Haiti. Untitled (1995)
1h 22min · Documentary · 8 December 1995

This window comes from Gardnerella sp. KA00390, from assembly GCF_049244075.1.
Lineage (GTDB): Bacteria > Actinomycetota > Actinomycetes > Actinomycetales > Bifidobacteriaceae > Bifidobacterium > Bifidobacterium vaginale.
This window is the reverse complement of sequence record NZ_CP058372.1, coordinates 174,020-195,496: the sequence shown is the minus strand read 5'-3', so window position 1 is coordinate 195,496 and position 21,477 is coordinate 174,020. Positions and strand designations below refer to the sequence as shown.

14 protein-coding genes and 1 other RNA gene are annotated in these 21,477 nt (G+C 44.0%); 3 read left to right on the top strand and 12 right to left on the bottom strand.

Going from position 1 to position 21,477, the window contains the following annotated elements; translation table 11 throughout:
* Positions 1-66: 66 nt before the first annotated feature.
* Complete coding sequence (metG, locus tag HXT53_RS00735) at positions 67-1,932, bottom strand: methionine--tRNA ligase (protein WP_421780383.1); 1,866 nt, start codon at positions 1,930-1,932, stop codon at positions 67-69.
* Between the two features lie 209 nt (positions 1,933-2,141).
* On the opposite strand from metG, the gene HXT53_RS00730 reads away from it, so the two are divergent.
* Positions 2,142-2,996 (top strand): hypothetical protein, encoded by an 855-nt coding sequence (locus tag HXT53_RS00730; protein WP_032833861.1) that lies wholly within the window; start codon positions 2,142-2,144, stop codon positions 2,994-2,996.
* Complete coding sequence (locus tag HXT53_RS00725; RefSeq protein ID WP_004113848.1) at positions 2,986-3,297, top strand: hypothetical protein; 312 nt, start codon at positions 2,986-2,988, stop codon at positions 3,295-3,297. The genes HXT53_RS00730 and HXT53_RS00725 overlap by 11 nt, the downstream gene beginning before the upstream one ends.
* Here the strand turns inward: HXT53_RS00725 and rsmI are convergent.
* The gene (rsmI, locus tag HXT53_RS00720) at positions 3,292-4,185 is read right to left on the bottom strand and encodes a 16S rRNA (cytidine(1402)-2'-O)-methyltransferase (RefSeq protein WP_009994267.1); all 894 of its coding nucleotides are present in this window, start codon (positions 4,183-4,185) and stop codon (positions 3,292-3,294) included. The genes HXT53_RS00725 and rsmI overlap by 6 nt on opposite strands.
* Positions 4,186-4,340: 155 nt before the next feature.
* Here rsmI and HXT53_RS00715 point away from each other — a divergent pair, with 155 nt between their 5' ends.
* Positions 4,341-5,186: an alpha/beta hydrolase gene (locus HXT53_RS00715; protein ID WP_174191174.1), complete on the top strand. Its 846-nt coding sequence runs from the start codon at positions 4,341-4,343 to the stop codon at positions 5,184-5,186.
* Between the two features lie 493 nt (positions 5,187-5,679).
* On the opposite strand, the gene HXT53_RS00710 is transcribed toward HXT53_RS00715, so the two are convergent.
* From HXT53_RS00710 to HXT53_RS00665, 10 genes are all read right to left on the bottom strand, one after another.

Haiti. Uden title is a kaleidoscopic, dramatic documentary from this chaotic Caribbean country and comprises a mixture of material on video, 16 mm and 35 mm, dating in some scenes right back shooting on Leth's Udenrigskorrespondent (1982). The very lively hand-held video sequences that make up the most recent material make up the bulk of the film and the rapid, fragmentary editing style garnished with neat video tricks, gunfire, etc. put the film at the same level as the Haiti chaos itself. The French photographer Chantal Regnault plays Leth's role as the "experiencer", an observer in the midst of the dramatic reality of Haiti which she also describes with an outsider's fascination. The film contains a large number of very powerful, sensual pictures of life and death in Haiti, the heartrending weeping at the funerals, mountains of refuse picturesquely and infernally aflame, the dramatic manifestations and ritual beauty of voodoo, the rhetoric of the politicians, and far more besides. Another angle is pursued in the scenes of the American soldier stationed there who clearly represents the impotence of western rationalism in the face of Haitian reality. But there are also great contrasts: in perfectly calm passages the tropical rain pours down on the Hotel Oloffson garden in lingering shots, lightly-attired women was clothes in a river, and a naked woman poet recites one of her poems draped in a basket chair as the camera slowly zooms in on her. Shots of a naked black woman on a white sheet offer highly personal erotic material that is also displayed during the film in ultra-brief, hidden pictures. Haiti. Uden title is thus a dynamic, vigorous visual narrative aesthetically akin to a number of contemporary documentaries such as Tómas Gislason's Fra hjertet til hånden (a portrait film about Leth) and Jacob Thuesen's Under New York.
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